A long-time, highly visible local advocate of citizen diplomacy, Holly Pratt reflects on its role in the past, present, and future.
“He who receives ideas from me, receives instruction himself without lessening mine; as he who lights his taper at mine receives light without darkening me.”Thomas Jefferson
When we reflect on the penning of the Declaration of Independence by our founding fathers, we know they were articulating their clear belief that cooperation, diplomacy, and shared experiences matter. Whether we think of those original 13 colonies who were united with fragile bonds in 1776, or the 21st century when people around the world learn of global events in real time, these principles remain.
As we pause to reflect on the patriotic spirit that motivated our founding fathers, let us also take a moment to contemplate our country’s image abroad. Is the U.S. a benevolent, appealing figure that represents the ideals embraced by our Republic’s founders? Or is our nation perceived as an imposing bully who coerces desired behavior, rather than diplomatically eliciting cooperation? There is no single answer, but the people of the United States of America should be interested in how we are perceived around the world. These foreign perceptions affect jobs and local economies, and ultimately influence our national security.
In Jackson, we have modern day patriots who work to build respect for our country. These people are our citizen diplomats who, by participating in international exchange programs, volunteer their time and expertise to strengthen relationships between citizens of the United States and those of other countries – one handshake at a time.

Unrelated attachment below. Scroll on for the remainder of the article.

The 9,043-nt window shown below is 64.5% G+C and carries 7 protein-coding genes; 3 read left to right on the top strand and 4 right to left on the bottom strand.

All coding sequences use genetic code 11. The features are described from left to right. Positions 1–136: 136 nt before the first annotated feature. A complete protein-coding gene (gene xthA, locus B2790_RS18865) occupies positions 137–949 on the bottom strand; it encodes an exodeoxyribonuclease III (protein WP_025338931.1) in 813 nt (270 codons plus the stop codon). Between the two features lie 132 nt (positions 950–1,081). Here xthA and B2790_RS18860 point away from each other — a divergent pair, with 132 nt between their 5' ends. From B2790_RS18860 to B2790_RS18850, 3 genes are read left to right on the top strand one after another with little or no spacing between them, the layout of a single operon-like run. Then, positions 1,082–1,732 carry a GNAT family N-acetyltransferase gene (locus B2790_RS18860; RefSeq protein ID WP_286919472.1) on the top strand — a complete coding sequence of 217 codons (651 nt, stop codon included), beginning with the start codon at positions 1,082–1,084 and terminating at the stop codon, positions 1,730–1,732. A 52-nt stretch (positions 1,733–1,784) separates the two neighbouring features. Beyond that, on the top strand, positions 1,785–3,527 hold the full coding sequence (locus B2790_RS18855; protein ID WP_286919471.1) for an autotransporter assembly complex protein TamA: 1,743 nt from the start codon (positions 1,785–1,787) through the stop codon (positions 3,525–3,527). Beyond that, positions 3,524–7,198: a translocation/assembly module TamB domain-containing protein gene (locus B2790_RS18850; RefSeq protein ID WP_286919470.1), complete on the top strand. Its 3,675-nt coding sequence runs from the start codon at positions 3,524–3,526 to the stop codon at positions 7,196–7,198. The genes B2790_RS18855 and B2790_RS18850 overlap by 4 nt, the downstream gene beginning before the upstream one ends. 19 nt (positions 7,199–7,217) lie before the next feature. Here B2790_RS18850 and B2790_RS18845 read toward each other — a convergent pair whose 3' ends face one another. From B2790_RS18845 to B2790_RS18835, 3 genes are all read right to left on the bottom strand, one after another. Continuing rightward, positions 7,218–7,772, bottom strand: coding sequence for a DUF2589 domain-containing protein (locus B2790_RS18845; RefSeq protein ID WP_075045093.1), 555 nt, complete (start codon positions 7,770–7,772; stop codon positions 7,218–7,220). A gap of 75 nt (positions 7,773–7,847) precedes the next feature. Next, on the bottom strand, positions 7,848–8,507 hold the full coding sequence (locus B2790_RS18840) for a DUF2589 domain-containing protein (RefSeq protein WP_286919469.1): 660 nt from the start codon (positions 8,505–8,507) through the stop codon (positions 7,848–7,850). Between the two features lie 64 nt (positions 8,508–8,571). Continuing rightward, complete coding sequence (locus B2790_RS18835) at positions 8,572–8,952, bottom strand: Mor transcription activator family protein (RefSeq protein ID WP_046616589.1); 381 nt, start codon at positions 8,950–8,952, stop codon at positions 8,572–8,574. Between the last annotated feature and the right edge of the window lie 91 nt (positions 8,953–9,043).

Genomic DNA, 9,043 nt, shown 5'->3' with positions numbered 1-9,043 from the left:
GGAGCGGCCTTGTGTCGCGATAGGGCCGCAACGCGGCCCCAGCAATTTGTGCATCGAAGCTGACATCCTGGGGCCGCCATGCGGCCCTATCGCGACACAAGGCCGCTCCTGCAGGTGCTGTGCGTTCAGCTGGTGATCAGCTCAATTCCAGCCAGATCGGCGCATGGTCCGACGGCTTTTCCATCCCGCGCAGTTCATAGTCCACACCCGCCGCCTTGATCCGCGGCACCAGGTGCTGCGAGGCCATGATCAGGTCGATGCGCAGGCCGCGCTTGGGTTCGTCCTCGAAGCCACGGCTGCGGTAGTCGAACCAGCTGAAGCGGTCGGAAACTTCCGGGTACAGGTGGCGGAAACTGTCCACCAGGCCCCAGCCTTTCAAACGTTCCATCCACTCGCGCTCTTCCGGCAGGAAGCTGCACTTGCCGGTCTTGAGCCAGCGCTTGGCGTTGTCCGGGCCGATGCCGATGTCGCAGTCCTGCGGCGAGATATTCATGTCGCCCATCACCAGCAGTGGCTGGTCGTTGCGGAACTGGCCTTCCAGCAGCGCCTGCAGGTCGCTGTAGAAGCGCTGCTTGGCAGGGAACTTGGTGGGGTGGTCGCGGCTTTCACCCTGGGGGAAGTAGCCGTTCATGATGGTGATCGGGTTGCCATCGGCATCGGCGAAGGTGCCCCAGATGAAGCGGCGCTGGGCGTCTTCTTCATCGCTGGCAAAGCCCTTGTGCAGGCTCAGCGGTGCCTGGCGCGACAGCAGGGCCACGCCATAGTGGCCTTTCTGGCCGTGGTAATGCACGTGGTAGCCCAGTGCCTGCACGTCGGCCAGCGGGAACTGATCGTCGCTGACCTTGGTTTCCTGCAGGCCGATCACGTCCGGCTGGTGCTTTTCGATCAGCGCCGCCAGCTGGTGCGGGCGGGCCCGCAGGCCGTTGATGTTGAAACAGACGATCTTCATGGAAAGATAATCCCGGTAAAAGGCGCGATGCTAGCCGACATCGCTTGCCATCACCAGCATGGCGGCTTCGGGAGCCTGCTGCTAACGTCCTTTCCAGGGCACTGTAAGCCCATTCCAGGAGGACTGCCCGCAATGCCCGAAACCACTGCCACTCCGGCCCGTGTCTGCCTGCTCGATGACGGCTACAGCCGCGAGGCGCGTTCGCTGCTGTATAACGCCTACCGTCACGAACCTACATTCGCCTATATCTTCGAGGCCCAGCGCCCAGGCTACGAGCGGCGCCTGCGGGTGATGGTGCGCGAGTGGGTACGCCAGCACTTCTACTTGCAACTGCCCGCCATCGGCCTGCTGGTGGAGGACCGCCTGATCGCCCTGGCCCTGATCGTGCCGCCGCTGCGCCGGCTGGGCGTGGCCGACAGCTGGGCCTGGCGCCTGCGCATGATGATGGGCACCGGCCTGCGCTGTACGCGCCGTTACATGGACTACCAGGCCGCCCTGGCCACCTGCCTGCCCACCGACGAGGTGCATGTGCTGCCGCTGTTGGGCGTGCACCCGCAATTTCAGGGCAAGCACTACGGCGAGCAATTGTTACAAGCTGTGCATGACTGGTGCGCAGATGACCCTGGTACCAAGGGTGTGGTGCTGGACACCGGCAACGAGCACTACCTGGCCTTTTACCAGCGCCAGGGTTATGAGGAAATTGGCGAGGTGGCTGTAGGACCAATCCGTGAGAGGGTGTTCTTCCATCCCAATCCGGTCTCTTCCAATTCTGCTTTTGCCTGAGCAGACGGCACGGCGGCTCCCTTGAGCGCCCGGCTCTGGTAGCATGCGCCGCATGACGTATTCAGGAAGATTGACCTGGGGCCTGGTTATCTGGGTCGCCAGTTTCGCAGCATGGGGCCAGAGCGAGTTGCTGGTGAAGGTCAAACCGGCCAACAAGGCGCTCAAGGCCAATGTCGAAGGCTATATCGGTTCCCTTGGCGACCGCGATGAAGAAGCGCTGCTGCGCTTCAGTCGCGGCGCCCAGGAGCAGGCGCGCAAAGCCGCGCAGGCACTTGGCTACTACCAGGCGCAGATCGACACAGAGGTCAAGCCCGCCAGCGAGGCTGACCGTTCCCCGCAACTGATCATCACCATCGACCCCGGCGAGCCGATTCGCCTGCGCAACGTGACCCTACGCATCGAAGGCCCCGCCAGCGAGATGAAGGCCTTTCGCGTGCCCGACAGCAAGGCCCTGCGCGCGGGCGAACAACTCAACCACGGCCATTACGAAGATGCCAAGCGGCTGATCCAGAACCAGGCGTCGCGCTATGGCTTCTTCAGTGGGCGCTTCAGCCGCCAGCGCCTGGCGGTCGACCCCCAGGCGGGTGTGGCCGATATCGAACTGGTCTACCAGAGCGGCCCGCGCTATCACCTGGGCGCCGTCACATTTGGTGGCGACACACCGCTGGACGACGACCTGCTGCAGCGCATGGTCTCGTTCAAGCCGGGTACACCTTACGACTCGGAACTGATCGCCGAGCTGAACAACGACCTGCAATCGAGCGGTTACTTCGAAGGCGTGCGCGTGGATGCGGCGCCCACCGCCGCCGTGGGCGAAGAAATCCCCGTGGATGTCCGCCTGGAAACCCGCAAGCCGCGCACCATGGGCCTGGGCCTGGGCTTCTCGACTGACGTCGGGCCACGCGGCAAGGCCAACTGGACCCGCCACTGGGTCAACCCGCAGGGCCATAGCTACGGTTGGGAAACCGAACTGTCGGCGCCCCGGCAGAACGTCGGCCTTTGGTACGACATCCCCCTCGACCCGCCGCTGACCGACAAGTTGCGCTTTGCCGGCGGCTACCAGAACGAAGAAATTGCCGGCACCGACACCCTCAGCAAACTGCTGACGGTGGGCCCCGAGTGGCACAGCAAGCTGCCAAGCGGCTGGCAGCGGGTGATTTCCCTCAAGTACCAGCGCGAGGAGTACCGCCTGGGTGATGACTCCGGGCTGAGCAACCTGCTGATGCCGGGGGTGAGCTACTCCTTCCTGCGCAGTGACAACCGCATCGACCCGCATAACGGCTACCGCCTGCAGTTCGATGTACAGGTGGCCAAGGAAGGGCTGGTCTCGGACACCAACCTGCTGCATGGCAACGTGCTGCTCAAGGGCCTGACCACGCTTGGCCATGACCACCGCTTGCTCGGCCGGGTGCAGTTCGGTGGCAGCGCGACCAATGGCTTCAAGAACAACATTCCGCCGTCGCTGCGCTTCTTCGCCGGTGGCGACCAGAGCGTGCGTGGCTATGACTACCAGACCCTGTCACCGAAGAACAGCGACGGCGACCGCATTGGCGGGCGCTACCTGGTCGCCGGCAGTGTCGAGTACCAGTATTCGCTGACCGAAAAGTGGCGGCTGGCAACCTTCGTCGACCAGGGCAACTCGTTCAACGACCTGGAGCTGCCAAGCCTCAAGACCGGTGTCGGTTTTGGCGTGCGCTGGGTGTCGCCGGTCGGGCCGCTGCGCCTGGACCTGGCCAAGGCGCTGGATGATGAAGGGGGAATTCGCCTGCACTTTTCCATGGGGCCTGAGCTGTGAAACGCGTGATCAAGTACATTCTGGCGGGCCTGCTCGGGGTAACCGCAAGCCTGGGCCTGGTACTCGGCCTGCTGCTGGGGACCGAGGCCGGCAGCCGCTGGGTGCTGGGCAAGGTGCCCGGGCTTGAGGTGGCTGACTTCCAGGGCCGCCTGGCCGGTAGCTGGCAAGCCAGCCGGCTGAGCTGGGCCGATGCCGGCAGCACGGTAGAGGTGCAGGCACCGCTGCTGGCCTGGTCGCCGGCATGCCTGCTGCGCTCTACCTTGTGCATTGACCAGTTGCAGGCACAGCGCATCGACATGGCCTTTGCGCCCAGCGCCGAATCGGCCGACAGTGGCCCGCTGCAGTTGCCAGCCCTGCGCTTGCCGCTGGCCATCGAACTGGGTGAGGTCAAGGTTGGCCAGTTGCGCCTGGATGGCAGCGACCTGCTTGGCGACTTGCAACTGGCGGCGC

For more than 75 years, the U.S. Department of State has advocated and supported citizen diplomacy efforts in communities around the country. As a member organization, Global Ties Wyoming, formerly The Wyoming Council for International Visitors, has brought hundreds of emerging and established foreign leaders to Jackson as invited guests of the International Visitor Leadership Program. We have had the privilege to engage citizen diplomats right here in Wyoming in these visits. The Teton County residents who engage with us embody a strong and effective form of patriotism that is essential for a peaceful and globalized 21st century.
Our work will continue to build authentic connections between local citizens and emerging leaders from around the globe. By opening our homes, offices, and schools to these visitors, our volunteers nurture international cooperation and helps shape a more culturally literate population. Our thanks go out to the more than 400 local volunteers annually who dedicate time and effort to help create peaceful relations from right here at home.
As I exit this organization, I will carry forward many powerful and fond memories. Together we have created change both at home and around the world. I wish for the best of times to come for Global Ties WY.
Holly Pratt is the past Executive Director of The Wyoming Council for International Visitors, now Global Ties Wyoming, and a long-time advocate of citizen diplomacy.